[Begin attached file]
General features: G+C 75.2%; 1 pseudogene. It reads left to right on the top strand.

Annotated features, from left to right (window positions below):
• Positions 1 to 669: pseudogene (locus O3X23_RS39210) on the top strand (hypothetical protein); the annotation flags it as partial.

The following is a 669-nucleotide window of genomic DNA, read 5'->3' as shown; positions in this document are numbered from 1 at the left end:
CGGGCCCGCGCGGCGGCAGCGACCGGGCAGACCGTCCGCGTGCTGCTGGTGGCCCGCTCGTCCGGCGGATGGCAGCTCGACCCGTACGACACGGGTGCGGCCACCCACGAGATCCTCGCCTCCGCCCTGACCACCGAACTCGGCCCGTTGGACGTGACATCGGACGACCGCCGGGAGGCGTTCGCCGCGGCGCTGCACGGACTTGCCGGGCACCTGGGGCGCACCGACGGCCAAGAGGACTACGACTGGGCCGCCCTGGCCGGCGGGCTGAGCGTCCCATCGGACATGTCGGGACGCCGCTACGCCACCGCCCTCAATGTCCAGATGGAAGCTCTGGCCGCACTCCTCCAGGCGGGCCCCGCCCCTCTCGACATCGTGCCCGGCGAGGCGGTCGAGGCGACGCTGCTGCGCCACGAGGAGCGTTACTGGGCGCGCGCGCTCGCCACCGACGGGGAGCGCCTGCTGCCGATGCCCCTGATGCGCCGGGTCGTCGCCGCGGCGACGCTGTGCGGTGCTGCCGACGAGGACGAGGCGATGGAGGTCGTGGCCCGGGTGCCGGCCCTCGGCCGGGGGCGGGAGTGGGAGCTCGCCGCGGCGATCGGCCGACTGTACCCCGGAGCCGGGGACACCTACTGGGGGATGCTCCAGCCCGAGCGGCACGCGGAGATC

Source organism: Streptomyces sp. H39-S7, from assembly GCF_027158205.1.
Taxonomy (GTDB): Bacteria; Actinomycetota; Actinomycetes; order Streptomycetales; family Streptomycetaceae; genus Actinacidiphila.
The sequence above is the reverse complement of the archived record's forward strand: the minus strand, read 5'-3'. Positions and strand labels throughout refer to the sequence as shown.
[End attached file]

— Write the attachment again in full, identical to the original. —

General features: G+C 75.2%; 1 pseudogene. It reads left to right on the top strand.

Annotated features, from left to right (window positions below):
• Positions 1 to 669: pseudogene (locus O3X23_RS39210) on the top strand (hypothetical protein); the annotation flags it as partial.

The following is a 669-nucleotide window of genomic DNA, read 5'->3' as shown; positions in this document are numbered from 1 at the left end:
CGGGCCCGCGCGGCGGCAGCGACCGGGCAGACCGTCCGCGTGCTGCTGGTGGCCCGCTCGTCCGGCGGATGGCAGCTCGACCCGTACGACACGGGTGCGGCCACCCACGAGATCCTCGCCTCCGCCCTGACCACCGAACTCGGCCCGTTGGACGTGACATCGGACGACCGCCGGGAGGCGTTCGCCGCGGCGCTGCACGGACTTGCCGGGCACCTGGGGCGCACCGACGGCCAAGAGGACTACGACTGGGCCGCCCTGGCCGGCGGGCTGAGCGTCCCATCGGACATGTCGGGACGCCGCTACGCCACCGCCCTCAATGTCCAGATGGAAGCTCTGGCCGCACTCCTCCAGGCGGGCCCCGCCCCTCTCGACATCGTGCCCGGCGAGGCGGTCGAGGCGACGCTGCTGCGCCACGAGGAGCGTTACTGGGCGCGCGCGCTCGCCACCGACGGGGAGCGCCTGCTGCCGATGCCCCTGATGCGCCGGGTCGTCGCCGCGGCGACGCTGTGCGGTGCTGCCGACGAGGACGAGGCGATGGAGGTCGTGGCCCGGGTGCCGGCCCTCGGCCGGGGGCGGGAGTGGGAGCTCGCCGCGGCGATCGGCCGACTGTACCCCGGAGCCGGGGACACCTACTGGGGGATGCTCCAGCCCGAGCGGCACGCGGAGATC

Source organism: Streptomyces sp. H39-S7, from assembly GCF_027158205.1.
Taxonomy (GTDB): Bacteria; Actinomycetota; Actinomycetes; order Streptomycetales; family Streptomycetaceae; genus Actinacidiphila.
The sequence above is the reverse complement of the archived record's forward strand: the minus strand, read 5'-3'. Positions and strand labels throughout refer to the sequence as shown.